Aaker 1991 defines brand equity as the set of assets like name awareness loyal

Aaker 1991 defines brand equity as the set of assets

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Aaker ( 1991 ) defines brand equity as the set of assets like name awareness, loyal customers, perceived quality and associations that are linked to the brand and add value to the products/services being offered. He presents a framework of brand equity that comprises four key measures of the consumer mindset – brand loyalty, awareness, perceived quality and brand associations along with other proprietary brand assets that give brands a competitive advantage. Aaker’s ( 1996 ) model of brand equity augments his 1991 framework by adding market-based assessment measures that correspond to the brand’s market share, price and distribution coverage. Keller ( 1993 ) looks at brand equity from the consumer psychology perspec- tive and introduces the concept of CBBE. He defines brand equity as the ‘differ- ential effect of brand knowledge on consumer response to marketing of the brand’. His framework includes two key dimensions of brand awareness (recall and recognition) and brand image (all possible associations for the brand) and classifies the method of measuring customer-based brand equity into direct and indirect approaches. The direct method measures the consumer’s response to the marketing of branded product, relative to the unbranded offer- ing. Such outcomes can be measured in terms of the consumers’ behavior or preferences (stated/observed) after exposure to marketing activity and can be expressed in terms of their utility, purchase intent, past behavior, brand evalu- ations (or ratings) and willingness to pay a premium among other measures. His indirect approach to measure CBBE identifies the sources of brand equity in the minds of the consumers that drive consumer behavior and action outcomes. It involves measuring of constructs like awareness, associations, perceptions and brand evaluations, and much of academic research on CBBE uses this approach (Christodoulides & de Chernatony, 2009 ). However, indirect measures of brand equity lack agreement on what dimen- sions constitute CBBE. Researchers believe that there is no such thing as a uni- versal measure for brand equity and that the market sector and the life stage of the brand need to be accounted for when selecting an appropriate measure to assess brand equity (Baker, Nancarron, & Tinson, 2005 ; Mourad et al. 2010 ). Ambler ( 2000 ) points out that many confuse the brand equity with brand valuation (worth of asset). For Ambler, value creation is a much more diffused process which should focus on the value that the brand creates for stakeholders. Business schools cater and create value for multiple stakeholders including stu- dents, faculty, alumni, industry, etc. Brand equity is hence both the ingredient and the outcome of this value creation process. Journal of Marketing For Higher Education 181 Downloaded by [Sapna Popli] at 08:08 20 December 2013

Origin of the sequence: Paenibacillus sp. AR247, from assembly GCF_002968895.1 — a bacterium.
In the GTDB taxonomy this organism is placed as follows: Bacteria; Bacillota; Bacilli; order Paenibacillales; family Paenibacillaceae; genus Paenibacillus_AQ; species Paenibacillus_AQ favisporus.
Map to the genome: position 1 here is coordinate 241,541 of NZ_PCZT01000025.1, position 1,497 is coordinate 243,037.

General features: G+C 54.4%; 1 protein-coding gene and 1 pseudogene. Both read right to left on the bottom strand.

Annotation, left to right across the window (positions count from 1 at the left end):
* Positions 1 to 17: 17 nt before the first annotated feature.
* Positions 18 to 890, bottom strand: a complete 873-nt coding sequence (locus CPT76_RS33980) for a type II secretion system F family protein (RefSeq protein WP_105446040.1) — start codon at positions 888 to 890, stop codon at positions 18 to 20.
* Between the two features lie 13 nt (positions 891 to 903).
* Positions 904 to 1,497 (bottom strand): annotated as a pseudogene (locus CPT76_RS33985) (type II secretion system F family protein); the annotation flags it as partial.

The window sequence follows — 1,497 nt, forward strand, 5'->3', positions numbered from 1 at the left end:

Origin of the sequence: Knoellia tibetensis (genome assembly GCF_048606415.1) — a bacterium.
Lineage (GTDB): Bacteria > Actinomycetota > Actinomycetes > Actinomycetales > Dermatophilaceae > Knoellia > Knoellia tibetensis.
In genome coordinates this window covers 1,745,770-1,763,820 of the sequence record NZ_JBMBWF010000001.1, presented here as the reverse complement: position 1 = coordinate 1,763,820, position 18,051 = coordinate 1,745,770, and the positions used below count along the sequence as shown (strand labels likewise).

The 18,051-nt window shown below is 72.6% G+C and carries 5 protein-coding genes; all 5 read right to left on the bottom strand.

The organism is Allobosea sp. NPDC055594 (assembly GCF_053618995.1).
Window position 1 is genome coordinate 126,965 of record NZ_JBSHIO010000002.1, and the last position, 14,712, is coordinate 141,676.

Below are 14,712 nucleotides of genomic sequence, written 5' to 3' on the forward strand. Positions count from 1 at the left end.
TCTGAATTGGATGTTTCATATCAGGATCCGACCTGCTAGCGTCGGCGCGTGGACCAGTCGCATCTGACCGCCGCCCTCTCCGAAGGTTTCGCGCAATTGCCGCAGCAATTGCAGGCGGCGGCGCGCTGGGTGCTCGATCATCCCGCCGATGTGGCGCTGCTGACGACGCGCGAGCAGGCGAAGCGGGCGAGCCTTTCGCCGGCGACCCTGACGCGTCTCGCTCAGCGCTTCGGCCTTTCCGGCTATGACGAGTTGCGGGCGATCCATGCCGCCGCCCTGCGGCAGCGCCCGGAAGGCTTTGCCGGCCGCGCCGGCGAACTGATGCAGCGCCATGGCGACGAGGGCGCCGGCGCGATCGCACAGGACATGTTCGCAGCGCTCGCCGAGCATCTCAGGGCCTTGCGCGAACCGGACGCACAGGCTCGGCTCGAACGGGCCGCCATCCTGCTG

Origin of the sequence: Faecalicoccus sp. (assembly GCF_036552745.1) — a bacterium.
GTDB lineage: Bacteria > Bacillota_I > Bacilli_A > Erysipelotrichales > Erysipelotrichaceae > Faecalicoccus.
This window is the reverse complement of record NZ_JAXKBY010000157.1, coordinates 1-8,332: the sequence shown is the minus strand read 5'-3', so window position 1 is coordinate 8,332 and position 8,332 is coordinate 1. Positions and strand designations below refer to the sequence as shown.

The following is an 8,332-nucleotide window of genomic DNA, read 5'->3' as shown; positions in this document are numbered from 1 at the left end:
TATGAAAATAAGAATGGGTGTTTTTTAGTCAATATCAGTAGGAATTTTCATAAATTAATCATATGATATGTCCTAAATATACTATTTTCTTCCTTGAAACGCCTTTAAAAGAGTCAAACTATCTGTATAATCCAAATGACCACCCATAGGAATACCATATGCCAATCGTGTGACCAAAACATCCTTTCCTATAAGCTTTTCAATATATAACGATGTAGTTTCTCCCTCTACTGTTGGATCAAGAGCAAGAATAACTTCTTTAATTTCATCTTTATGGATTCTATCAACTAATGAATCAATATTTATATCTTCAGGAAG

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Higher education represents a context in which brand image potentially plays a major role in reducing the risk associated with the service largely because the assessment of quality takes place after consumption. Hence a
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